“The seasons and all their changes are in me”, a quote by Henry David Thoreau captures how humans have an innate connection with nature. Our survival once relied on understanding the change of the seasons, but now we commercialize it like focusing on Fall fashion trends, what landscape will make the best Instagram post, what artificially flavored drink is the most autumnal and forget to stop and see the beauty that is around us. We are told what Fall should look like and how to enjoy it rather than being encouraged to make something out of it ourselves by getting outside and experiencing it firsthand.
It is easy to become wrapped up in our daily tasks and assignments, missing what is occurring around us. We seek fulfillment in completion of work and often burn ourselves out in the process. Unfortunately, in the middle of a pandemic, the work feels more laborious and the ways we seek enjoyment may not be possible, including your own Fall traditions. As we adjust our normalcies and routines to this pandemic, maybe it is also time to reevaluate our connection to nature that may be missing or we have set aside that could benefit our own health and wellbeing. As cliché as it sounds, nature does have a way of healing. Studies have shown us that exposure to natural spaces has both psychological and physiological benefits to our health. The main factor here is stress reduction. One study measured cortisol levels (known as the “stress hormone”) of participants before and after visiting both natural and urban sites. There was a significant decrease in cortisol levels for participants exposed to natural sites but not urban sites. Although, this isn’t just about “feeling a little less stressed” because cortisol is a crucial hormone for bodily functions, and fluctuating levels of cortisol can lead to disease susceptibility, anxiety, depression, and ultimately compromised health. As we take proper precaution for our own and others’ health concerning Covid-19, we should be adding a Fall walk to our list of precautionary measures for our personal wellbeing.
The psycho-evolutionary theory suggests that the effectiveness of natural environments at educing levels of stress is because it offers specific attributes of inherent survival qualities that are simple necessities of life. So in a way, immersing ourselves in nature allows us to separate from created stressors and tune into a state of being which focuses simply on living. This theory also suggests that nature has “restorative influences,” providing a shift towards a positive emotional state and improved physiological activity levels which together assist in our attention and intake. So, once we return to our stressful tasks, the time spent in a natural space could provide a better mindset to effectively complete what must be done.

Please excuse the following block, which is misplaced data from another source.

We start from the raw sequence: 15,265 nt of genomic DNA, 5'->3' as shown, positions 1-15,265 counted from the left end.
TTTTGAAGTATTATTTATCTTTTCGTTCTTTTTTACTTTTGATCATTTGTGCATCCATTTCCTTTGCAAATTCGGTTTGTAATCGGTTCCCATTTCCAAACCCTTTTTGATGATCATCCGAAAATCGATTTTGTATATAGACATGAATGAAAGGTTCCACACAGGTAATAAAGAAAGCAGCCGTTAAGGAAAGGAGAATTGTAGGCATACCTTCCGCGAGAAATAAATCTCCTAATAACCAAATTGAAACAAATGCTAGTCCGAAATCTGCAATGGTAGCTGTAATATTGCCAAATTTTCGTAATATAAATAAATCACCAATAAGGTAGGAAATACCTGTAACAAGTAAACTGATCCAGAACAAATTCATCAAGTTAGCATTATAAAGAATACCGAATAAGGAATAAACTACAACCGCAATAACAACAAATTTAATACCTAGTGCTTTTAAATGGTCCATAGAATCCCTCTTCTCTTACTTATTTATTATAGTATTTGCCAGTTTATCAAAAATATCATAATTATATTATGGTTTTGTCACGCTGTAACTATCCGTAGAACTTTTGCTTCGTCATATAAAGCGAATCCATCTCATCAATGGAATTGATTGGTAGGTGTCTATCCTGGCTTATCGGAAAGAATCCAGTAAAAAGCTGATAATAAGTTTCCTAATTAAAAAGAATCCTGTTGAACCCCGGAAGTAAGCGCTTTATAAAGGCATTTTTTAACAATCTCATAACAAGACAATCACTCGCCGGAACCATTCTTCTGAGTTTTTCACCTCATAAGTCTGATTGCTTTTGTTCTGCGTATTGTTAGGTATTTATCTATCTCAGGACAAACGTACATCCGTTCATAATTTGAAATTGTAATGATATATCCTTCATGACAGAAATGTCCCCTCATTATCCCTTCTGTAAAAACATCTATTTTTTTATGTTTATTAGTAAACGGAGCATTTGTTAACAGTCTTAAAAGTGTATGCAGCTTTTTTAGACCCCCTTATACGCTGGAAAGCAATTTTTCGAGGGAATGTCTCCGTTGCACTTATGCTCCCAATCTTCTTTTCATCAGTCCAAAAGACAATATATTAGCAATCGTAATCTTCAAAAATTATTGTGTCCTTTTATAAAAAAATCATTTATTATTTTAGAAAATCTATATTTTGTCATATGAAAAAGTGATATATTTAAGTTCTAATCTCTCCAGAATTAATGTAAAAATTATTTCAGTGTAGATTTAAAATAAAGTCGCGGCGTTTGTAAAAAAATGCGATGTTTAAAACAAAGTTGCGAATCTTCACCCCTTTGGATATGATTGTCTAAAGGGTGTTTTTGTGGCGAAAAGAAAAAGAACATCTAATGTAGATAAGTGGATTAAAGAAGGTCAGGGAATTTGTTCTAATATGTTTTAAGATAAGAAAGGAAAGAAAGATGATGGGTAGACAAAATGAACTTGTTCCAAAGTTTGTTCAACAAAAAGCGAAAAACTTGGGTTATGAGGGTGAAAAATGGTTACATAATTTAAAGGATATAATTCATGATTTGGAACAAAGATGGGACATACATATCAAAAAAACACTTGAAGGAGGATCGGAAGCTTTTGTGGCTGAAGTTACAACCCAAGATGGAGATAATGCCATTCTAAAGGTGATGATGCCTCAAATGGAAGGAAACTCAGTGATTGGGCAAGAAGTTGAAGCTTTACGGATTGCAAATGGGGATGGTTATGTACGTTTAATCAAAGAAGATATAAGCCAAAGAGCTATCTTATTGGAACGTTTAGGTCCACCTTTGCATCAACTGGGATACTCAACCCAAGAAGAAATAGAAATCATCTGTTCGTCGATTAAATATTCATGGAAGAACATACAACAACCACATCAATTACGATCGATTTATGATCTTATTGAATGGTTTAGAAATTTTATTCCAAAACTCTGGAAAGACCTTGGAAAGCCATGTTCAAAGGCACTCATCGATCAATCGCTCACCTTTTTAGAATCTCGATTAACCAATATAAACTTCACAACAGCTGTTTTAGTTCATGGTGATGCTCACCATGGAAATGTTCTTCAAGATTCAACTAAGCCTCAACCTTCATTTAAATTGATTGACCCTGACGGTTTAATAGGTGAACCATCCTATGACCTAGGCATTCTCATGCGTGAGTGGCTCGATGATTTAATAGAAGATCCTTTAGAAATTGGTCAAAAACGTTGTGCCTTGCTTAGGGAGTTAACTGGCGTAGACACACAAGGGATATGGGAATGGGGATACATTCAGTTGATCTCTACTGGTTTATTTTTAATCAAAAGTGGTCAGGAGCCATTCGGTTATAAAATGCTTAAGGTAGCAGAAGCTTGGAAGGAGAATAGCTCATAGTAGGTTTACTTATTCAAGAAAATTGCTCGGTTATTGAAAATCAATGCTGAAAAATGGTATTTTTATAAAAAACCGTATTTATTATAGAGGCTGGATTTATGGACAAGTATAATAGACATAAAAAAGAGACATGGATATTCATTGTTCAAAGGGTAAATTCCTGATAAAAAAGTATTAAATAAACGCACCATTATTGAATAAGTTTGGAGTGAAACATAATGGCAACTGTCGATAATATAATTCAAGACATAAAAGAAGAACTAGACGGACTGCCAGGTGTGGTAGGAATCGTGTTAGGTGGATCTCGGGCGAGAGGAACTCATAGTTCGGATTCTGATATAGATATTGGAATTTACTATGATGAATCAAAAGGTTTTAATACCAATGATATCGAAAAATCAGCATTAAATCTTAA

Clearly, natural spaces are nothing but beneficial for both the environment and human health. Preserving areas of wilderness protects biodiversity, fights the effects of climate change, conserves species and much more. Even smaller areas like the Ashley Schiff Preserve can protect an entire ecosystem while surrounded by development. These conserved areas, when visited respectfully, provide a window into the natural world and an opportunity to appreciate nature in all of its forms and ways of transforming while giving us an opportunity to find peace of mind.
There are only a few weeks left until the leaves will blanket the ground and the weather will become a little more suited for a day inside rather than out. And while there is nothing wrong with having a sweet Fall drink or buying a ceramic pumpkin to “artificially” celebrate this season of change, we can’t push aside the natural beauty of Autumn that may help us feel a little more at ease in a stress-ridden world. A study at the University of Exeter found that individuals who spent two hours a week in natural spaces were substantially more likely to report improved health and wellbeing than those who did not.
Only two hours a week! I encourage you to spend that time in the last weeks of Fall relishing in the ways the environment is transforming and hopefully finding a break in end of semester stress, allowing the “restorative influences” of nature to make a little bit of a change in yourself.
Clare Dana is a sophomore marine science and environmental studies double major from Long Island. She hopes to bring awareness of environmental issues and conservation in her studies and future career and volunteered with the Ashley Schiff Preserve in hopes to do just that for the campus community while meeting other students who share the same passion.